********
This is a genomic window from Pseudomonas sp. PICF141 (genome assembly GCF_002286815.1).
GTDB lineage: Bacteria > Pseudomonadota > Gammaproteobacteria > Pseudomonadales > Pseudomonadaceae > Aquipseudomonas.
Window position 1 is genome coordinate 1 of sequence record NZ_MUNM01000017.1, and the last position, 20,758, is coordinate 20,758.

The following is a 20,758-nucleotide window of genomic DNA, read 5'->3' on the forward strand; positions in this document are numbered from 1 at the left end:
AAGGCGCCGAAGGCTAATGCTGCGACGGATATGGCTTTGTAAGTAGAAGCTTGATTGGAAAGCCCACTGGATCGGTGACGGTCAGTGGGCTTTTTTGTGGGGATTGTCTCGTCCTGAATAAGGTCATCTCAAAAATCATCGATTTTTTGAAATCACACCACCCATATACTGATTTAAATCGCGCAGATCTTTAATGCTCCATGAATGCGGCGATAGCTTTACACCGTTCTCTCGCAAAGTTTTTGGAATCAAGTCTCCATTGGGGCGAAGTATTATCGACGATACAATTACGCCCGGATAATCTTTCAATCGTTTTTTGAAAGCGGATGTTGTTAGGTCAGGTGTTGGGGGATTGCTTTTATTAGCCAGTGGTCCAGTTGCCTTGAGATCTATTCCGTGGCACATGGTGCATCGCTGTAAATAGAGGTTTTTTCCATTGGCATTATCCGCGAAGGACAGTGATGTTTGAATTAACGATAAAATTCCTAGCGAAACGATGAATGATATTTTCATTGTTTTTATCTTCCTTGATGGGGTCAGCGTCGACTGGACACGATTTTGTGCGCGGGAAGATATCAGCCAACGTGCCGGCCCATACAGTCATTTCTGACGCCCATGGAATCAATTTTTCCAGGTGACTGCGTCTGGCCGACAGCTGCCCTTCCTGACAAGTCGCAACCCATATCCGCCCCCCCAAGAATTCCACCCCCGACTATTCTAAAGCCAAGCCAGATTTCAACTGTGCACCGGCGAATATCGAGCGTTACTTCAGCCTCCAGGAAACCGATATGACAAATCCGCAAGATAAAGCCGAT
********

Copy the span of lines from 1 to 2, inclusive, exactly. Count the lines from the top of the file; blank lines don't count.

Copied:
This is a genomic window from Pseudomonas sp. PICF141 (genome assembly GCF_002286815.1).
GTDB lineage: Bacteria > Pseudomonadota > Gammaproteobacteria > Pseudomonadales > Pseudomonadaceae > Aquipseudomonas.